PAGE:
Table 1: The Change in Australia's International Investment Position
Annual average (1990–2005), per cent of GDP
Gross foreign assets Gross foreign liabilities Net foreign liabilities
Change due to:
Capital flows 3.2 7.4 4.2
Asset prices(a) 1.8 1.5 −0.3
Exchange rates 0.5 0.6 0.1
Total change(b) 5.7 9.6 3.9
Memo item:      
Current account deficit     4.4

(a) Includes a small exchange rate effect as asset-price changes in foreign-currency-denominated assets are converted into Australian dollars
(b) Incorporates other changes including debt write-offs and methodological changes

Source: ABS

Table 2: Composition of Australia's Foreign Assets and Liabilities
Per cent of GDP
Foreign assets Foreign liabilities
Equity Debt Equity Debt
1990 14 13 24 46
2005 41 31 50 79

Source: ABS

Asset-price changes have had a noticeable effect on the outstanding value of both assets and liabilities, but particularly the former. The primary source of movements in asset prices has been changes in equity prices. Holdings of bonds are much less affected by price movements, while loans and deposits are not affected at all. During the second half of the 1990s – a period where annual growth in global stock markets averaged 20 per cent – asset-price valuation effects increased foreign assets by an average of 2¾ per cent of GDP per year. Over the whole 15-year period covered by this analysis, capital gains have made a contribution to the growth of assets almost three-fifths as large as that of capital flows. Asset valuation effects have had a smaller impact on liabilities, not only in relative terms but also in absolute terms.

Graph 3
Graph 3: Australia's External Position

Exchange rate valuation effects have also had a significant impact on changes in foreign assets and liabilities at times over the past decade. The relative size of the influence of exchange rate changes on foreign liabilities compared with that on foreign assets is affected by their respective currency composition. Graph 3 shows that the stock of foreign equity liabilities is wholly denominated in Australian dollars and about one-third of foreign debt liabilities are in Australian dollars. The stock of foreign equity assets is denominated wholly in foreign currency as is the bulk of foreign debt assets held by Australians.

The biggest impact of the exchange rate on the value of foreign assets and liabilities was in the late 1990s, when the Australian dollar fell sharply. Between 1997 and 2001 exchange rate valuation effects boosted the stock of gross foreign assets by an average of 2¾ per cent of GDP per annum, and the stock of gross foreign liabilities by 2¼ per cent of GDP per annum – i.e. liabilities were affected less than assets. The subsequent appreciation of the Australian dollar reduced the value of foreign assets and liabilities in 2002 and 2003.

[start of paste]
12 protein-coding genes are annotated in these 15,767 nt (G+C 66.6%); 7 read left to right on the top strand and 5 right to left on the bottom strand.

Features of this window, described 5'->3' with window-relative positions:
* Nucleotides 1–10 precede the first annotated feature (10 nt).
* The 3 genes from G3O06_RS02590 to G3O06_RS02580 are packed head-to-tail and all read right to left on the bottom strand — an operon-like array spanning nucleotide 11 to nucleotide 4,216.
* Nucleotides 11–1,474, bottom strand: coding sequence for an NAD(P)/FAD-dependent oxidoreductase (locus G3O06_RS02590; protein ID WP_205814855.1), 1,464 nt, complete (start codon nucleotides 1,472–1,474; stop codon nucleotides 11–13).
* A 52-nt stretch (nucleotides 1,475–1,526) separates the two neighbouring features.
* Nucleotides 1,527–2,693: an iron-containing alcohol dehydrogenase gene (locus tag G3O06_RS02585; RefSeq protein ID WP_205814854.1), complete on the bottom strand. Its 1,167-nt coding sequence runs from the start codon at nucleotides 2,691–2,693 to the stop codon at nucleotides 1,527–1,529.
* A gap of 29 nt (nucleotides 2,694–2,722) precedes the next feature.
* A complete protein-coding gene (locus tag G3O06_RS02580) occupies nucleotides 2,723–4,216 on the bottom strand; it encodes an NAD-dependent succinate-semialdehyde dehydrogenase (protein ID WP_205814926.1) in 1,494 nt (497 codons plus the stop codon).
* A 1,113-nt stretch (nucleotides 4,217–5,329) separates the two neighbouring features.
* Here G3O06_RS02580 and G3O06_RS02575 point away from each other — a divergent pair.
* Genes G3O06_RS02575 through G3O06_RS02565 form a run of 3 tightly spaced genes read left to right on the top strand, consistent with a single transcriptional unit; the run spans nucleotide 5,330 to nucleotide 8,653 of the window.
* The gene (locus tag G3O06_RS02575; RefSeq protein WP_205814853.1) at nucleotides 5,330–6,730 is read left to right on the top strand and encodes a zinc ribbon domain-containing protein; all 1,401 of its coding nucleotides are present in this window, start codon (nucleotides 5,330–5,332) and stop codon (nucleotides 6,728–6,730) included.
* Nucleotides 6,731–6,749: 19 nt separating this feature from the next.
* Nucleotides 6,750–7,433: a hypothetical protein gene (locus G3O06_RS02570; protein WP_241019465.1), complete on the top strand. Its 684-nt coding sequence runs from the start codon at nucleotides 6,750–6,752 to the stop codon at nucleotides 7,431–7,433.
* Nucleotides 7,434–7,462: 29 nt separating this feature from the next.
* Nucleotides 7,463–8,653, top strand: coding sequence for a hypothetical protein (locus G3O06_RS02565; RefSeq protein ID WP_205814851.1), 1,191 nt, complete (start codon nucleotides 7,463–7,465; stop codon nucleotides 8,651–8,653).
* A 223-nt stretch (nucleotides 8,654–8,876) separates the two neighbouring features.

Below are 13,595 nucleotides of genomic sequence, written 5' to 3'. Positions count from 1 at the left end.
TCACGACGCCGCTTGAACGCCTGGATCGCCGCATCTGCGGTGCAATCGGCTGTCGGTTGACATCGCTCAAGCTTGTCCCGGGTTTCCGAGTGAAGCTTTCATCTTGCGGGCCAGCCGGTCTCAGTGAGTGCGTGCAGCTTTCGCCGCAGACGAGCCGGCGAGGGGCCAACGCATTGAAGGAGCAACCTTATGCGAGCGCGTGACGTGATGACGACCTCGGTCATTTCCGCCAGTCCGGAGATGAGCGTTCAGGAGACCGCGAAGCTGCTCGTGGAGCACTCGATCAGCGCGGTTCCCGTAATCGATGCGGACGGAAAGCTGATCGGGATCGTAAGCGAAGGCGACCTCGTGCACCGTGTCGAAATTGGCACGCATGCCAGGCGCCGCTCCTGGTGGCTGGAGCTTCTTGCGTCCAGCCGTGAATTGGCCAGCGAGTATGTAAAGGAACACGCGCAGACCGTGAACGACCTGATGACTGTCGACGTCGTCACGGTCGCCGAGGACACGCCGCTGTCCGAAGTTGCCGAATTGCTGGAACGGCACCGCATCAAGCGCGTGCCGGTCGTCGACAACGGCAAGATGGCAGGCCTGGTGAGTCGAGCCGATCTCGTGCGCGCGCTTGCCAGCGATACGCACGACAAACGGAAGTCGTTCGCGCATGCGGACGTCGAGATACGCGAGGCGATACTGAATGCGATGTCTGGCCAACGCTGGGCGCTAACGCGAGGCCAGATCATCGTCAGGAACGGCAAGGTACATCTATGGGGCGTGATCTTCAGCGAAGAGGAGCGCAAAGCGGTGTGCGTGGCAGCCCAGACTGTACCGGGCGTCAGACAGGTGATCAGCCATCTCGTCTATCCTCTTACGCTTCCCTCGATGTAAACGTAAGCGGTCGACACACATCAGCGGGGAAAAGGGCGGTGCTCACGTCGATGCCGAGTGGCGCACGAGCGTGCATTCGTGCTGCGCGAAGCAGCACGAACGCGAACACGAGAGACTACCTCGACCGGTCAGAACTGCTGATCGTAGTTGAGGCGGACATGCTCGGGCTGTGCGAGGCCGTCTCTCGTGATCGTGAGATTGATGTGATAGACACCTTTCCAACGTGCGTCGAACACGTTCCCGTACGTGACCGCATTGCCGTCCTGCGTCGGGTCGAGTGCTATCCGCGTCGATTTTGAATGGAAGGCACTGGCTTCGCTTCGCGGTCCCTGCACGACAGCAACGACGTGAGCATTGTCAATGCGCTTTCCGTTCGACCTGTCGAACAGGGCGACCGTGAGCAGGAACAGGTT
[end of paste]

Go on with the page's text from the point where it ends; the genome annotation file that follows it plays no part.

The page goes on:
The valuation effect of exchange rate movements has changed noticeably over the past 20 years or so. In the mid 1980s, a 10 per cent depreciation of the exchange rate would have caused the stock of net foreign liabilities to increase by around 1 per cent of GDP. In 2005, a 10 per cent depreciation of the exchange rate would result in the stock of net foreign liabilities decreasing by 1¼ per cent of GDP. Between these two periods the increase in foreign currency assets significantly exceeded the increase in foreign currency liabilities. These figures are before account is taken of off-balance sheet hedging. As noted below, after allowing for hedging, the reduction in net liabilities resulting from a 10 per cent depreciation of the Australian dollar is closer to 3 per cent of GDP.

Any country which is able to borrow overseas in its own currency will tend to be in a position where a depreciation of its currency works to reduce its net foreign liabilities[4]. The United States is probably the most extreme case of this. Nearly all US foreign liabilities are denominated in US dollars, whereas the bulk of US foreign assets are denominated in foreign currency. Given this currency composition, a depreciation of the US dollar would substantially reduce the US dollar value of US net foreign liabilities, as the value of foreign liabilities would largely be unaffected but the US dollar value of foreign assets would rise[5]. In contrast, in a number of less-developed countries, foreign liabilities tend to be denominated predominantly in foreign currency. In those cases, a depreciation of the local currency will substantially increase the local currency value of net foreign liabilities.

The Impact of Hedging on Exchange Rate Valuation Effects